August 4th, 2016: Mt. Osceola and East Osceola (Dad)

Mt. Osceola on the left and East Osceola on the right
Mt. Osceola on the left and East Osceola on the right with the Breadtray ridge in the foreground

We had cancelled this hike a few weeks back due to thunderstorms and rain so here we finally are back in the Waterville Valley for the Osceola hike.  Weather forecast was perfect today with low humidity and temps in the 80’s so we packed up and headed out a little later than usual.  Boston traffic again was terrible south of and through the city, but we were on our way and at the trailhead at 9:30.  Caitlin fell asleep on the last bit of the ride up which I was thinking was great, but she woke  up a bit crabby.  Good thing we got there when we did as the parking lot quickly filled up with a large group in several cars entering just behind us.  We hurried getting ready to avoid getting behind the big group.

The plan today was simple, Osceola trail to Mt. Osceola then traverse to East Osceola returning via the same trail.  Everything we had researched on this had pointed to a relatively easy hike with modest grades and a fantastic view at the top of Osceola.  The only negatives were the chimney traverse both to and from East Osceola its view-less peak.  Total of 8.4 miles which would make this Geoffrey’s longest hike.

Prospect Hill Ski Team representing!
Prospect Hill Ski Team representing!
Not hiking gear
Not hiking gear

That’s right, we had Geoffrey with us today.  He had been at me all week to let him go and I fully prepared him for the length of the day several times, but he was insisting that I let him try.  I thought we had a bailout point at the first peak which would cut 2 miles off the trip if he was tiring.  I was planning on taking his extra gear and water in my pack so we wouldn’t have to put a pack on him to improve our chances of success.  I also worried about him traversing the chimney.  What can I say, how do you refuse a face like this?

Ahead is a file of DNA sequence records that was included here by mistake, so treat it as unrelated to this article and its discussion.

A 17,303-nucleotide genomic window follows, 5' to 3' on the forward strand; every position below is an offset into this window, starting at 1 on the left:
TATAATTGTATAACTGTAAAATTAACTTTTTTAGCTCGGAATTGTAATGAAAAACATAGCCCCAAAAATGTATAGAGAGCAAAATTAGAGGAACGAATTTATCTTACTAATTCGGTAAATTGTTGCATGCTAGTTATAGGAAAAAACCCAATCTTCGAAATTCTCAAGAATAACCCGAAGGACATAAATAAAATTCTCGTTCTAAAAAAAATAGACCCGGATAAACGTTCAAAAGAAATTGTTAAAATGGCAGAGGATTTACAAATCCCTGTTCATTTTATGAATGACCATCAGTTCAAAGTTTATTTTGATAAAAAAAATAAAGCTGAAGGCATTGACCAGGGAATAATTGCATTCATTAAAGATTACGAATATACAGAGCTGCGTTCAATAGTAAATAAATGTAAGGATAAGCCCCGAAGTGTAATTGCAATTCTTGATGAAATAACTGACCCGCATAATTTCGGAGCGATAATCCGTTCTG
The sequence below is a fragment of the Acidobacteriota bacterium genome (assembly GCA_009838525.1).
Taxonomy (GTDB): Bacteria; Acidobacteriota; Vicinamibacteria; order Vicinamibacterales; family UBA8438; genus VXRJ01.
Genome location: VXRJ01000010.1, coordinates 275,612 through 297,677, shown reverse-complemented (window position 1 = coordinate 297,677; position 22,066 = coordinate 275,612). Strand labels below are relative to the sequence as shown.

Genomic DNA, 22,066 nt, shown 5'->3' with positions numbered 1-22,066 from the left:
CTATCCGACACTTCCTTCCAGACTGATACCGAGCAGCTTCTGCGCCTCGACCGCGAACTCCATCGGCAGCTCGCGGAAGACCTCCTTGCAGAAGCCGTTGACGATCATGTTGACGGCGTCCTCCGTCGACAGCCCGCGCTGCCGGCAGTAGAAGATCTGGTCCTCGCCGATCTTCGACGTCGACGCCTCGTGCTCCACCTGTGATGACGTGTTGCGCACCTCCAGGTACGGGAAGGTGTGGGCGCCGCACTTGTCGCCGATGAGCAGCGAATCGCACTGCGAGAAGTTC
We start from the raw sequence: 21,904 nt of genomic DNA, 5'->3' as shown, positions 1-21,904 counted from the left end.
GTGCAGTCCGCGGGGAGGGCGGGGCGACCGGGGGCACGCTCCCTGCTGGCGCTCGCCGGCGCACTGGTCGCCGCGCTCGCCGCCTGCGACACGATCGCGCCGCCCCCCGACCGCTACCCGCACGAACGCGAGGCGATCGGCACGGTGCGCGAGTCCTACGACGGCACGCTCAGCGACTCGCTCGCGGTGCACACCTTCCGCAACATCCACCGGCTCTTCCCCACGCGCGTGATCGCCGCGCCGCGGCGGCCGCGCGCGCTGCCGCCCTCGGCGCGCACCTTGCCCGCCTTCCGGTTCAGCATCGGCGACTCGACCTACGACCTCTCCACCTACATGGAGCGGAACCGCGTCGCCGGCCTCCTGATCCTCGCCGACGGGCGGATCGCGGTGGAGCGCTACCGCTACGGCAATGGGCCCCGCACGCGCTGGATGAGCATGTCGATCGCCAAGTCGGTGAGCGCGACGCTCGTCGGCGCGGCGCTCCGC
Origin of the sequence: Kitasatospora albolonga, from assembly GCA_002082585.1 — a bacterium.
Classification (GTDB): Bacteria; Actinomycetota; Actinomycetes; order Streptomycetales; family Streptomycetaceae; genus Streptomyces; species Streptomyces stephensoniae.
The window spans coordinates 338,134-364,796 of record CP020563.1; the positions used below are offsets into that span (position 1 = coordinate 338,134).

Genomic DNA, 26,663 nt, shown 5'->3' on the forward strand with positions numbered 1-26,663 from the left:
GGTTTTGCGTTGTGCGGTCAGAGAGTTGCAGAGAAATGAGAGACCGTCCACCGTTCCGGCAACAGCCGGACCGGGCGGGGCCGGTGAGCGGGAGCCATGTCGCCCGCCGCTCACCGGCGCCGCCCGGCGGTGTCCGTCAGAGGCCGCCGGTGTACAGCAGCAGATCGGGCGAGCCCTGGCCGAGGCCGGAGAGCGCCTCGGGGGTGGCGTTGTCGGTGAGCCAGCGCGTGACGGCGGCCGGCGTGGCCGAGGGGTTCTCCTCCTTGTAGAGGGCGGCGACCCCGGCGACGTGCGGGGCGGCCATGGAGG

We did so well with the hiking boots last time, I considered getting Geoffrey a pair, but per usual, I ran out of time during the week and he was left with sneakers.  He did insist on wearing his ski team socks since we were going to be on a mountain, so I didn’t fight it.  Off we went!

Trailhead sign pic
Trailhead sign pic

For all I read about the trail being relatively easy, the first 1.5 miles of this thing sucks.  The grade is light to moderate but there are boulders everywhere.  Small, medium and large boulders- this portion of the trail was brought to you by a ridiculous amount of boulders.  Just a few dry stream crossings as well on this day at the lower elevations.  You may encounter more water on your trip depending on the season.

You get a boulder and you get a boulder and you get a boulder!
You get a boulder and you get a boulder and you get a boulder!

This makes for slower going with the little ones dancing from rock to rock.  Surprisingly, this slowed Caitlin down way more than Geoffrey.  She was having a tough time.  I was worried we’d have to turn around for her and not her brother!  While we took several short rests throughout, we stopped about 1.6 miles (halfway to peak #1) in to refuel.  This did Caitlin a ton of good.  She seemed to rally greatly after this.  We were also getting close to a geocache what was at 2.0 miles in, which also helped the rally.  As we restarted the caravan, the grades got a little more steep, but the boulders started to disappear.  This made for much better hiking for the kids.

Tecumseh and the Waterville Valley Ski Area through the trees
Tecumseh and the Waterville Valley Ski Area through the trees
Geocache #2 for us hiking in the whites
Geocache #2 for us hiking in the whites

In no time we were on Breadtray ridge, which is a flatter part of the trail with a bit of ledge and some occasional peeks of the surrounding peaks.  At the ridge at almost exactly 2.0 miles we found the geocache.  It’s hidden behind a (wait for it) boulder!  It had some knick knacks inside, but we just logged it and hid it back where we found it.  The kids were ecstatic!  Made for a nice break in the hike as well.

We then found ourselves on the switchbacks below the peak.  These get very angled and I can’t imagine they are much fun when wet, snowy or icy.  Some spots had a bit of a trail at the bottom, but most did not.

Yeah, I’m a crappy iPhone photographer, but you get the picture (haha) of the angle.